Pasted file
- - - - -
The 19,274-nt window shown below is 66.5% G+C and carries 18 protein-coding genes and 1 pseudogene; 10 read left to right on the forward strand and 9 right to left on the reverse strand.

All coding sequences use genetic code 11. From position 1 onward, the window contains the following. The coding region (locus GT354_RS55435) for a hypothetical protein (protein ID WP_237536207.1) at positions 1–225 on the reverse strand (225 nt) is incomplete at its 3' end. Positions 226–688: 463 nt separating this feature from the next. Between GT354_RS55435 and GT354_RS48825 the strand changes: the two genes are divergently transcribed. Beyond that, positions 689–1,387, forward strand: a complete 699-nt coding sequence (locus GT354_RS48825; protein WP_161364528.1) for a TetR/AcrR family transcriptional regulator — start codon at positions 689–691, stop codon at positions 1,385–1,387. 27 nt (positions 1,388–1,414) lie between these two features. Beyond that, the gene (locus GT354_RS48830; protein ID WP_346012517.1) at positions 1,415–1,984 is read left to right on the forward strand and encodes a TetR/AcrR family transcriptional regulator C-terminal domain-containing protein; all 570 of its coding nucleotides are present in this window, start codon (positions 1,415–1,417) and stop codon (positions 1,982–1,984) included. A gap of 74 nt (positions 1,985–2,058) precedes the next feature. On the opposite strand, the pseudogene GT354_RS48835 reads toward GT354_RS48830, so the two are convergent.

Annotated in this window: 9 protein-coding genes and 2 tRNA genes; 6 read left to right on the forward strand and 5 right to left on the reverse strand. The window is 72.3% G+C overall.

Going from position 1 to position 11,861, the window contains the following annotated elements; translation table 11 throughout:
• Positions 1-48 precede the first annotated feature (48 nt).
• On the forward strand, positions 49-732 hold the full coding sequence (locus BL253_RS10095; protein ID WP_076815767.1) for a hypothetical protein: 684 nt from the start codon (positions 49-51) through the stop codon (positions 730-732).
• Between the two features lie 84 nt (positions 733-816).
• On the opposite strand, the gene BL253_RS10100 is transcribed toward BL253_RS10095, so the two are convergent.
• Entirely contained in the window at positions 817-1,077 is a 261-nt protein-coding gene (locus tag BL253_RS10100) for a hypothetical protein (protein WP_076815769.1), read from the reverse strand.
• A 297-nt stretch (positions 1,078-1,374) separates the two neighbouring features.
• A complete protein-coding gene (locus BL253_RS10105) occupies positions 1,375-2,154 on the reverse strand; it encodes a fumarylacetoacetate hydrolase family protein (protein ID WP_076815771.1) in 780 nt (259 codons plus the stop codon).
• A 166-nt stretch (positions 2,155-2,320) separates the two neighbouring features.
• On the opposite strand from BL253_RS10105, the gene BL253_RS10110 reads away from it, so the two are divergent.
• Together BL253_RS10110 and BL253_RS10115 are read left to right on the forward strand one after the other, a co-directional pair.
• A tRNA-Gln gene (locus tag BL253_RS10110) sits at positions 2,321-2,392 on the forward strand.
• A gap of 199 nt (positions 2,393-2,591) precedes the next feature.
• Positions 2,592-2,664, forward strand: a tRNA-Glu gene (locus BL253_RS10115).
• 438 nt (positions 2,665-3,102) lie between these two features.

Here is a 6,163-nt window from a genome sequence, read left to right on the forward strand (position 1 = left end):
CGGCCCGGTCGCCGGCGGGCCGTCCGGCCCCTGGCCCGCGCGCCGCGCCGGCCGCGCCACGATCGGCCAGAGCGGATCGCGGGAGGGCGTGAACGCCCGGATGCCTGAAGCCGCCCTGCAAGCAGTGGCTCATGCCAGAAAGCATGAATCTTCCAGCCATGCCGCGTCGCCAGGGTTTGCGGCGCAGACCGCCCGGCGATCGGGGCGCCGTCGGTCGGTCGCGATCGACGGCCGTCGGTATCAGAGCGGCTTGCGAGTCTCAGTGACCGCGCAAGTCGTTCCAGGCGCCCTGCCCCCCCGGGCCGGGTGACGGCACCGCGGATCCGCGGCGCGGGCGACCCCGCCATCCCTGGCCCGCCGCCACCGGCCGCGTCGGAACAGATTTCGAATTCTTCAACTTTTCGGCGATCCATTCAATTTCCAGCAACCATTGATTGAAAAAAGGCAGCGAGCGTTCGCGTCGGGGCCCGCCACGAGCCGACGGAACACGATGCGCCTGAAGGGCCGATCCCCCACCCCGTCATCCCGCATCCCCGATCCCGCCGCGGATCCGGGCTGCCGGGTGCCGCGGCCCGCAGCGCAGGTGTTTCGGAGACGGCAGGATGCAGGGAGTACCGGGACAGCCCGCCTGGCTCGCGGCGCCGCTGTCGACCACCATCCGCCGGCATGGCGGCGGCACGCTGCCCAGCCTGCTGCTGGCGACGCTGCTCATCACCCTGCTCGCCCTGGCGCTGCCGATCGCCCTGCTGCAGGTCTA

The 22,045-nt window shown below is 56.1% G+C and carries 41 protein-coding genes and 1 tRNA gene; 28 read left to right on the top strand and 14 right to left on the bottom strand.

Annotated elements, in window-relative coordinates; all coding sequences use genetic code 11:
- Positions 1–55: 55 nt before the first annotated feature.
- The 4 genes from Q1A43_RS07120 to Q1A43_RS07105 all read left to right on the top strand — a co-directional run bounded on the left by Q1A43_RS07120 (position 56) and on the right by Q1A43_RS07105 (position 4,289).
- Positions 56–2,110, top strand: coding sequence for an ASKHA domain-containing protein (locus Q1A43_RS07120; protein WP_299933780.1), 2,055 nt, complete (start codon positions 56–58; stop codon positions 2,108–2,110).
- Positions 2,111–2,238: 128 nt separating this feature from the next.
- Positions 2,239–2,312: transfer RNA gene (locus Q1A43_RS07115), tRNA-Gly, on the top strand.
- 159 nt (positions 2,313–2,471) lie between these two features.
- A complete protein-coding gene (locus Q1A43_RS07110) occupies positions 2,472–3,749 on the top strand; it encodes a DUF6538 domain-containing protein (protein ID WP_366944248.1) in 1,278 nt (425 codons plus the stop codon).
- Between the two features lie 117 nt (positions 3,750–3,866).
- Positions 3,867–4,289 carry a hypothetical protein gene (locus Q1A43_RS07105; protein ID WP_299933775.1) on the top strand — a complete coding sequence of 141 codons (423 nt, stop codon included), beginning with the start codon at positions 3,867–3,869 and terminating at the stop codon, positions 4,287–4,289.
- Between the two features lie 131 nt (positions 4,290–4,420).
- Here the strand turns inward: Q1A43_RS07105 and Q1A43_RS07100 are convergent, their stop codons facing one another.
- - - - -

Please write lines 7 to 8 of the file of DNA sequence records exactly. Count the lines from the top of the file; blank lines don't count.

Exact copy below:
• Between the two features lie 84 nt (positions 733-816).
• On the opposite strand, the gene BL253_RS10100 is transcribed toward BL253_RS10095, so the two are convergent.